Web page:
|Hutchinson, P - UNIV IDAHO ABERDEEN ID|
|Ranson, C - OREGON ST UNIV ONTARIO OR|
Submitted to: Proceedings Washington State Potato Conference
Publication Type: Proceedings
Publication Acceptance Date: February 1, 2001
Publication Date: March 1, 2001
Citation: BOYDSTON, R.A., HUTCHINSON, P., RANSON, C.V. NEW HERBICIDES FOR WEED CONTROL IN PACIFIC NORTHWEST POTATO PRODUCTION. PROCEEDINGS OF THE 40TH WASHINGTON STATE POTATO CONFERENCE, MOSES LAKE, P. 17-20. 2001. Interpretive Summary: Weeds cause tremendous losses in potato production and more potato acres in the United State are treated with the herbicide metribuzin than any other pesticide. The annual value of metribuzin to U.S. potato growers is estimated to be $81 million. Although metribuzin is still the main weed control tool used in potato production, several weed species are not consistently controlled by metribuzin and weeds resistant to metribuzin have increased. In addition, several potato varieties are sensitive to metrubuzin, limiting its use to tolerant varieties. Several new herbicides with modes of action different than metrubuzin are being tested for weed control in potato production. Sulfentrazone (Spartan) and flumixazin (Valor) are new herbicides that inhibit an enzyme in plants important in the synthesis of chlorophyll. Both herbicides control hairy and black nightshade which are currently difficult to control in potatoes. Since the mode of action is different than herbicides currently labeled in potatoes, these herbicides may provide growers with new management tools for resistant weeds. Results of field trials in Idaho, Oregon, and Washington are summarized.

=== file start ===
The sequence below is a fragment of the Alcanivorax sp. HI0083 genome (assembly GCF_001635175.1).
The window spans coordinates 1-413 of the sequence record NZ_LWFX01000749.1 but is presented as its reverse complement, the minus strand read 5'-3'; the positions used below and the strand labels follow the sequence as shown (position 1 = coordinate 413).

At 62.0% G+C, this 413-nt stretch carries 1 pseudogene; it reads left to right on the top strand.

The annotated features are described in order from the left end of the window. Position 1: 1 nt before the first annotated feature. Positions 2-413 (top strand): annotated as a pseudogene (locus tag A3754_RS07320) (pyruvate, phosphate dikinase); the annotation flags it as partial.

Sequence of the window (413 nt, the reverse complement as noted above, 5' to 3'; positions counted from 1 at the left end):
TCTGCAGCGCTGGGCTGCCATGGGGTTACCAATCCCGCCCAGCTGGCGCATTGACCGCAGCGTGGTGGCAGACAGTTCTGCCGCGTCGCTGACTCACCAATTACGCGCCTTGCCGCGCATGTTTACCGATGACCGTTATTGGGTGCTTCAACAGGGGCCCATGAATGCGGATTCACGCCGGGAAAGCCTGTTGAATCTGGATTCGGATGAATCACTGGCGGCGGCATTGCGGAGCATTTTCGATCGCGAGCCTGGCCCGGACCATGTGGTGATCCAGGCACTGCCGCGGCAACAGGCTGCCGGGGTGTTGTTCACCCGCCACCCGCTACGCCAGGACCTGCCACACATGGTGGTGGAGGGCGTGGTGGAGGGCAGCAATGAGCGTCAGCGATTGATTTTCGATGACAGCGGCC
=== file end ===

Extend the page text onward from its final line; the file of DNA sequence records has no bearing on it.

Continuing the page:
Technical Abstract: Several new herbicides with modes of action different than metribuzin are being tested for weed control in potato production. Sulfentrazone (Spartan), flumioxazin (Valor), and azafenidin (Milestone) control hairy and black nightshade and since the mode of action is different than herbicides currently labeled in potatoes, may provide growers with new herbicide resistance management tools. Sulfentrazone and flumioxazin were tested in Russet Burbank potatoes for crop tolerance and weed control at three locations in 2000 representing major potato growing regions in Idaho, Oregon, and Washington State. Trials were conducted under sprinkler irrigation at Ontario, OR, and near Paterson, WA. In all three trials herbicides were applied after the final hilling and prior to potato and weed emergence. Flumioxazin applied at 0.05 to 0.13 lb/a controlled hairy nightshade and common lambsquarters well, but redroot pigweed control was marginal in Idaho and Oregon. Redroot pigweed control improved as flumioxazin rate increased in Oregon. Flumioxazin did not control tame oats, barnyardgrass, or large crabgrass. Little or no potato injury was observed when treating with flumioxazin in Idaho and Oregon, but flumioxazin slightly injured potatoes when applied at 0.13 lb/a in Washington. Sulfentrazone applied at 0.06 to 0.25 lb/a controlled common lambsquarters, redroot pigweed, and hairy nightshade greater than 90% at all locations. Sulfentrazone controlled barnyardgrass greater than 90% at 0.19 and 0.25 lb/a in Oregon. Tame oats and large crabgrass were not controlled by sulfentrazone. Sulfentrazone visually injured potatoes at 0.19 lb/a or more in Oregon and Washington, but potato tuber yield was not reduced compared to potatoes treated with herbicide standards.